The Saints' personnel packages, play-calling (routes run) and protections are all geared toward supporting a foundation of quick throws, and they've been quite effective and productive. One way to show that: New Orleans has ranked among the top four teams in touchdowns per game in each of the past three seasons. Another piece of evidence: Brees has set the single-season record for completion percentage in two of the past three seasons, leading the league in the category in all three. And of course, the most important data point comes in the win-loss column: The Saints have taken the NFC South in each of the past three campaigns, finishing with 13, 13 and 11 wins.
The bottom line is that the most successful teams have a cohesive approach, with their personnel and play-calling strategically aligned. The Saints have executed their game plan to great effect. Unfortunately, a couple of factors have conspired against New Orleans in 2020.
Thanks to the COVID-19 pandemic, offseason activities were extremely limited, and the preseason was canceled altogether. This prevented Sean Payton, Brees and Co. from really getting their creative juices flowing on new scheme developments. That said, this is something the entire league's had to deal with. Michael Thomas' absence, though, has clearly hit the Saints hard.
A first-team All-Pro receiver two years running, Thomas suffered a high ankle sprain in Week 1. The 27-year-old, of course, set a single-season record with 149 catches in 2019. He was targeted on over 33 percent of the Saints' passes last season (and over 30 percent in the red zone), earning the most air yards among all NFL receivers (1,175, per Next Gen Stats). Oh, and Thomas racked up all those gaudy numbers while lining up in the slot on about 21 percent of plays -- an alignment that's often associated with shorter routes. When a quarterback loses a piece this integral, isn't a lapse in production understandable?
Furthermore, at various points over Brees' past eight seasons, he's experienced similar dips in average depth of target over short stretches. I looked for a correlation between those dips and losses, and measured that against all other QBs across the league. Guess what? Comparing Brees' numbers to the average of all quarterbacks -- and, more specifically, QBs who use quick passes at a similar rate to Brees -- the Saints are less correlated with losses when the signal-caller's air-yards-per-attempt figure decreases.
My math suggests two things about this offense. First, Thomas is indeed one of the most valuable weapons in football, given his ability to create the blend of quick passes and strategic deep plays that this group is optimized to execute. And secondly, if the Saints can increase the efficiency of the other pass catchers in Thomas' absence, it could be even harder to stop the all-world receiver upon his return.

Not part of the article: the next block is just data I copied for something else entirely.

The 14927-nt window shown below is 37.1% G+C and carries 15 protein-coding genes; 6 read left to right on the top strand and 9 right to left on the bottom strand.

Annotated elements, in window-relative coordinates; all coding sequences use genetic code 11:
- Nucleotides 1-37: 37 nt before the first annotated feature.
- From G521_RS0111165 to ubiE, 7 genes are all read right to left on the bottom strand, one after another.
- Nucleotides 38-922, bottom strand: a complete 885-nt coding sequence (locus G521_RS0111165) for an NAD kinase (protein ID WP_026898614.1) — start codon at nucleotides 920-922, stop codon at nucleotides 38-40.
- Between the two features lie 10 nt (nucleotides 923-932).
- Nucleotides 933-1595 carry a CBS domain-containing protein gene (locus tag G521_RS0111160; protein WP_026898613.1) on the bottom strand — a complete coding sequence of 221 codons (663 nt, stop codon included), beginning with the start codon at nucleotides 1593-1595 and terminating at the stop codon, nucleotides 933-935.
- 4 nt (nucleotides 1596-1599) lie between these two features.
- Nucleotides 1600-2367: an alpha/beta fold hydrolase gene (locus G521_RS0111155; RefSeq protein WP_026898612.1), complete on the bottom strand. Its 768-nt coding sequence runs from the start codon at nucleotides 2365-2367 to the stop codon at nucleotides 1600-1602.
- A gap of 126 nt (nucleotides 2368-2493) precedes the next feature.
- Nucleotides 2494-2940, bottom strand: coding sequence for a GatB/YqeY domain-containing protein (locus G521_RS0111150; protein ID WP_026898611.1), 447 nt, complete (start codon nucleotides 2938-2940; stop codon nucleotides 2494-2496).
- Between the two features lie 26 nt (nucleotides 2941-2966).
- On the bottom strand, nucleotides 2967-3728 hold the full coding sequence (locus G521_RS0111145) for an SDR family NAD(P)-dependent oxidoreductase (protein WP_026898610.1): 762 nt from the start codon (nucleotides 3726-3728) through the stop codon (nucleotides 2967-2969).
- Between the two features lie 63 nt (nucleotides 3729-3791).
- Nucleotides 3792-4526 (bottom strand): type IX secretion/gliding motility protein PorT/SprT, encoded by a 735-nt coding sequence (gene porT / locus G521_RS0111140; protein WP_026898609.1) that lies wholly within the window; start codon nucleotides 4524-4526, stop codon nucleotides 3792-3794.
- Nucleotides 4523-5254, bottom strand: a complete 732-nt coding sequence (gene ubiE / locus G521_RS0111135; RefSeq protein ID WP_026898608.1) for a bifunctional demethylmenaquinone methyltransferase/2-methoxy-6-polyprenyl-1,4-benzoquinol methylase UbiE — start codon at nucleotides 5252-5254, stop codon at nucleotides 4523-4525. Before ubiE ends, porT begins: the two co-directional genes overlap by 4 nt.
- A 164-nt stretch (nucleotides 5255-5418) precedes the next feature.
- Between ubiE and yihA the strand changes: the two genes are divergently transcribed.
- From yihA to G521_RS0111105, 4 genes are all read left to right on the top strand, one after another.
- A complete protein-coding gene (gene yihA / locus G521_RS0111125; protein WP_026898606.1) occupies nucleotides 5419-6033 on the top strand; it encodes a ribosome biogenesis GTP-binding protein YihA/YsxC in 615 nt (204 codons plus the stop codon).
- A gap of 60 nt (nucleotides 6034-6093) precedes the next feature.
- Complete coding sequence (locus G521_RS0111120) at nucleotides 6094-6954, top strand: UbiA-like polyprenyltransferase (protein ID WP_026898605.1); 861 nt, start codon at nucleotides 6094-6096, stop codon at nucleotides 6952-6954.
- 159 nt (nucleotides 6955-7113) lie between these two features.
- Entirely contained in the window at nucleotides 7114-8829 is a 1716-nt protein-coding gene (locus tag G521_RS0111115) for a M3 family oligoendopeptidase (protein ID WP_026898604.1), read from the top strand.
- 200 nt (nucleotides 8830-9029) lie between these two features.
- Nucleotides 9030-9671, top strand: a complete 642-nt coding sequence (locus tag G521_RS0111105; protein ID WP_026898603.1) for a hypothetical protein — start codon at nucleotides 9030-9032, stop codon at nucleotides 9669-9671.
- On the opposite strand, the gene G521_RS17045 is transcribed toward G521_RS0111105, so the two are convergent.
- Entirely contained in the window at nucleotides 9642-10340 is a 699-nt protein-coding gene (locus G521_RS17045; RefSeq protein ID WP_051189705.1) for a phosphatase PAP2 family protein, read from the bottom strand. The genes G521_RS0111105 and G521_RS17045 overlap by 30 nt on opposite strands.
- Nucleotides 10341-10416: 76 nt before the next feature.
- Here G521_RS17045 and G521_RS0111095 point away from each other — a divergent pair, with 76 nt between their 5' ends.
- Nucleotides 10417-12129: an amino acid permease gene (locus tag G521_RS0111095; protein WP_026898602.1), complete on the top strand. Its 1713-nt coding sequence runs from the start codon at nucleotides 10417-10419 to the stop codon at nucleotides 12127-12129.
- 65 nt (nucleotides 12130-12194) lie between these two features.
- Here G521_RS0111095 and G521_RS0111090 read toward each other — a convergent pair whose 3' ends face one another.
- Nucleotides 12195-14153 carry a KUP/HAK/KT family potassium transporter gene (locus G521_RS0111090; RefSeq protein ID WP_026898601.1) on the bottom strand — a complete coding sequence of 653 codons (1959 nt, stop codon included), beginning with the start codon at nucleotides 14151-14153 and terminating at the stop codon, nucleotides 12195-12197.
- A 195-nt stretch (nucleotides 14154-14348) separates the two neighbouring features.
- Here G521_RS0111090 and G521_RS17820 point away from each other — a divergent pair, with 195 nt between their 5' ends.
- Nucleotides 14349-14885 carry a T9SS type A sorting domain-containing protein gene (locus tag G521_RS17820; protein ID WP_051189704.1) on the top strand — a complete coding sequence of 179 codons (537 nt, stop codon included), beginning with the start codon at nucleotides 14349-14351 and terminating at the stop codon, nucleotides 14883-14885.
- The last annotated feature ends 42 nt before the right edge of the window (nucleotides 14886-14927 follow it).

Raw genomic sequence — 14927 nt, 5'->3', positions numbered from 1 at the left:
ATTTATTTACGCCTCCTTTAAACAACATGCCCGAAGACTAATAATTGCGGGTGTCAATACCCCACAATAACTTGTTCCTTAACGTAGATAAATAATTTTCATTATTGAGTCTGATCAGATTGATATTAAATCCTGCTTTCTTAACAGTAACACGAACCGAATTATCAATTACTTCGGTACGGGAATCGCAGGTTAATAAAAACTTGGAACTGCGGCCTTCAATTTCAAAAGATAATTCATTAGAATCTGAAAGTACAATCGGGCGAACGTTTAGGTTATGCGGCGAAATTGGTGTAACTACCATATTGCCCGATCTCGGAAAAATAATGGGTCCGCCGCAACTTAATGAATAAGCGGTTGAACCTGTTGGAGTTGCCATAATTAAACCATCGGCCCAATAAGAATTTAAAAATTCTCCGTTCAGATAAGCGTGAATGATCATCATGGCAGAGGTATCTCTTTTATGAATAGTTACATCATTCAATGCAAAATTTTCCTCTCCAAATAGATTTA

Brees projects to significantly increase his passing depth this Sunday in Detroit.
TWO SLEEPER PLAYERS FOR WEEK 4
Over the last two weeks, the first pick of the 2020 draft's second round has been targeted 15 times, including nine last Sunday in Philadelphia, with Higgins catching five balls for 40 yards and two touchdowns in the 23-23 tie. Next Gen Stats show that Higgins has caught two of his nine targets of 10-plus air yards. This may seem like a small and somewhat irrelevant sample size now, but an increasing volume of deep targets provides opportunity for success. Layer that with the two touchdowns and red-zone opportunities against the Eagles, and we get a fuller picture about how trust and chemistry is forming between the rookie wideout and his rookie QB, Joe Burrow. And while Tyler Boyd has cashed in more frequently on his deep targets than Higgins (SEE: 8 for 10 on passes of 10-plus air yards), A.J. Green has not (3 for 15). Lastly, it's notable that former first-round pick John Ross was a healthy scratch against Philly.
This one is definitely a true sleeper, but why not really test out the indicators in my models and see what happens? (Shameless plug: If you want safer streaming options, we have a ton of great ones each weeknight on NFL Network's Fantasy Live. Tune in!) The fourth-round pick out of UCF has caught all seven of his targets this season, with his most productive game coming in this past Sunday's 35-32 win over the Rams: four targets, four catches, 81 yards. Another interesting tidbit: Next Gen Stats show that Davis' 11.8 air yards per target exceeds the typical threshold that is correlated with viable flex fantasy WRs. Lastly, NGS also tells us that he has three receptions when he was aligned wide and four from the slot. Versatility is an indicator for fantasy success, as well. John Brown's exit from the game on Sunday due to a calf injury clearly created opportunity, but Davis capitalized. And with Brown limited this week and questionable for Sunday's game in Las Vegas, Davis has another chance to shine.